The Civil Aviation Authority of Botswana (CAAB) allowed Air Botswana to transport passengers in a flying coffin.
Sunday Standard was however unable to establish why CAAB did not enforce operational requirements and safety obligations by grounding one of the aircraft before they were instructed to do so by the International Civil Aviation Authority(ICAO).
CAAB spokesperson Modipe Nkwe confirmed that during the recently concluded ICAO Audit on Botswana, one of the Air Botswana Aircraft was found to have had some repair/modification undertaken that required a CAAB capability approval issued to the entity that carried out the task.
“The Air Botswana aircraft was grounded until an entity with the capability approval was identified by Air Botswana to re-inspect the work done and release the aircraft to service,” said Nkwe. He would not be drawn into discussing why they didn’t ground the plane before inspection and audit by the team from ICAO.
Minister of Transport and Communications Kitso Mokaila also confirmed that one of Air Botswana aircraft was grounded after ICAO expressed concerns that one of the aircraft was not fit to operate.
He said ICAO was in Botswana last week as part of its routine duty to ensure that the air industry complies with the standard set out by the Aviation sector.
“They were here to audit Air Botswana and the industry in general to see if there is indeed compliance with the international standard,” said Mokaila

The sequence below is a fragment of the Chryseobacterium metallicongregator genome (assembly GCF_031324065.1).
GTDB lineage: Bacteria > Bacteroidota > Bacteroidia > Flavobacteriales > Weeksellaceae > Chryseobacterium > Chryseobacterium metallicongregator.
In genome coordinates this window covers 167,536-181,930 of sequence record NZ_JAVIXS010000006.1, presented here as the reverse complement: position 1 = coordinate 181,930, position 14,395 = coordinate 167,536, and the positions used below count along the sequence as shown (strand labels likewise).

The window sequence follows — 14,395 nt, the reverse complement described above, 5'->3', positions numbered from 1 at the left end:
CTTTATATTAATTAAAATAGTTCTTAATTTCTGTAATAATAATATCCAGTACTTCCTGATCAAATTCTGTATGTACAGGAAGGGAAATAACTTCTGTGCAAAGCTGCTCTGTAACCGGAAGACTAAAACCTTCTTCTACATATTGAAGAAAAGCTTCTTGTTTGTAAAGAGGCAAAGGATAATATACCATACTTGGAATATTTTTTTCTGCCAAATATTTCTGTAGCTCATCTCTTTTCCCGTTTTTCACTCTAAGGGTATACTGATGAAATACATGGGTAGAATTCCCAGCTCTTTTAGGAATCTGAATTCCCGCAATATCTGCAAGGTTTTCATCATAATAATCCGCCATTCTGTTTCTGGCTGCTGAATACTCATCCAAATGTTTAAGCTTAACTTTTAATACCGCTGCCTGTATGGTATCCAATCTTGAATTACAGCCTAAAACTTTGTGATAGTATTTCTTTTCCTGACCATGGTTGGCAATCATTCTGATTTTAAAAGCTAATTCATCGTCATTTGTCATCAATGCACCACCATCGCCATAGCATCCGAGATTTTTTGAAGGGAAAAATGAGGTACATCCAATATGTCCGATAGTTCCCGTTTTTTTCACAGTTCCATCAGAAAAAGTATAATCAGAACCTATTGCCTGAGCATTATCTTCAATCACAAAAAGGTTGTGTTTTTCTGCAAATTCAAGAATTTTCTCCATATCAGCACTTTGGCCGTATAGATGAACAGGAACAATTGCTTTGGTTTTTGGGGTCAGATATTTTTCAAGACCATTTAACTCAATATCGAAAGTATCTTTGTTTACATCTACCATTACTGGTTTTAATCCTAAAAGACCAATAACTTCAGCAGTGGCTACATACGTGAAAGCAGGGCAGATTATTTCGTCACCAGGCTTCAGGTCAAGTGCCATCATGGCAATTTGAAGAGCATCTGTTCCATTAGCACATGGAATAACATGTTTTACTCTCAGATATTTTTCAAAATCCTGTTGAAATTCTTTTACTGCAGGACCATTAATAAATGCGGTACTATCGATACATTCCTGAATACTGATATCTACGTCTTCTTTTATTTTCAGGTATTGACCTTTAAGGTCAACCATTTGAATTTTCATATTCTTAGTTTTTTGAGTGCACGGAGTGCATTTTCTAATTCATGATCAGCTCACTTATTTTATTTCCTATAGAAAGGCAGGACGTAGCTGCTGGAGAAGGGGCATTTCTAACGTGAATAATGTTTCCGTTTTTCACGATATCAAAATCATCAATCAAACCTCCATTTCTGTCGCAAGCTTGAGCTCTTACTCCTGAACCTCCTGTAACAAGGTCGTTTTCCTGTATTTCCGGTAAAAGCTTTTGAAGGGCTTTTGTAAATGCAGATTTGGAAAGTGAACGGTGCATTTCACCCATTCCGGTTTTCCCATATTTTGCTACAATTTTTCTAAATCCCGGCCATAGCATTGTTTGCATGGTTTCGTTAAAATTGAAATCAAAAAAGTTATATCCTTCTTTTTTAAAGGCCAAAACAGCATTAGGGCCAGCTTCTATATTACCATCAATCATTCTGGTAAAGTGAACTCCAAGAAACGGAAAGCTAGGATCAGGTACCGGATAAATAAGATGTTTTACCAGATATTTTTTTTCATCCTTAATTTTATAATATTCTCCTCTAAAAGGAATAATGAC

Mokaila said after ICAO raised the red flag, it was then the duty of CAAB to ground the aircraft in question to verify and fix any problems which was picked by the international auditors.
The Minister said CAAB is mandated to as per the international standard to ensure that the safety of the aircraft and those of passengers of Air Botswana are protected.
He said as a way of ensuring that Air Botswana is attractive, the Board and management of Air Botswana also took a decision to re-fleet Air Botswana.
“Currently we have four Aircraft which is ATR 42-500 and ATR 72-500 and we are now in talks or negotiations with some suppliers and I will be buying ATR 72-600 which is a more advanced one in the market. We are also in negations with the supplier to buy 170 Seaters jet and they will be delivered before end of November this year,” said Mokaila.
For his part, Nkwe said that Civil Aviation Authority of Botswana under the Safety oversight obligation carries out continuous surveillance on all Air Operators certified to operate under the Civil Aviation Regulations, ICAO Annexes, Standards and Recommended Practices, Air Botswana included.
“Any identified finding or observation is notified to the operator during debriefing after each audit, scheduled or ad hock inspections. The operator is given timelines to provide the Authority (CAAB) with a corrective action plan and rectification timelines as stipulated in the procedures as laid down within the Civil Aviation Regulations,” said Nkwe.
He said CAAB continuously and regularly carries out its Safety Oversight responsibility to the highest international standards as attested by the good ICAO Audit reports and meets the Effective Implementation of Civil Aviation Regulations and ICAO Annexes, Standards and Recommended Practices.
“The finding was confined to one aircraft and did not affect Air Botswana’s operation as an airline or its Air Operator Certification privileges and hence its operation of other aircraft in its fleet was not affected at all. The issue with the one aircraft that was grounded had no bearing on the rest of the fleet,” said Nkwe.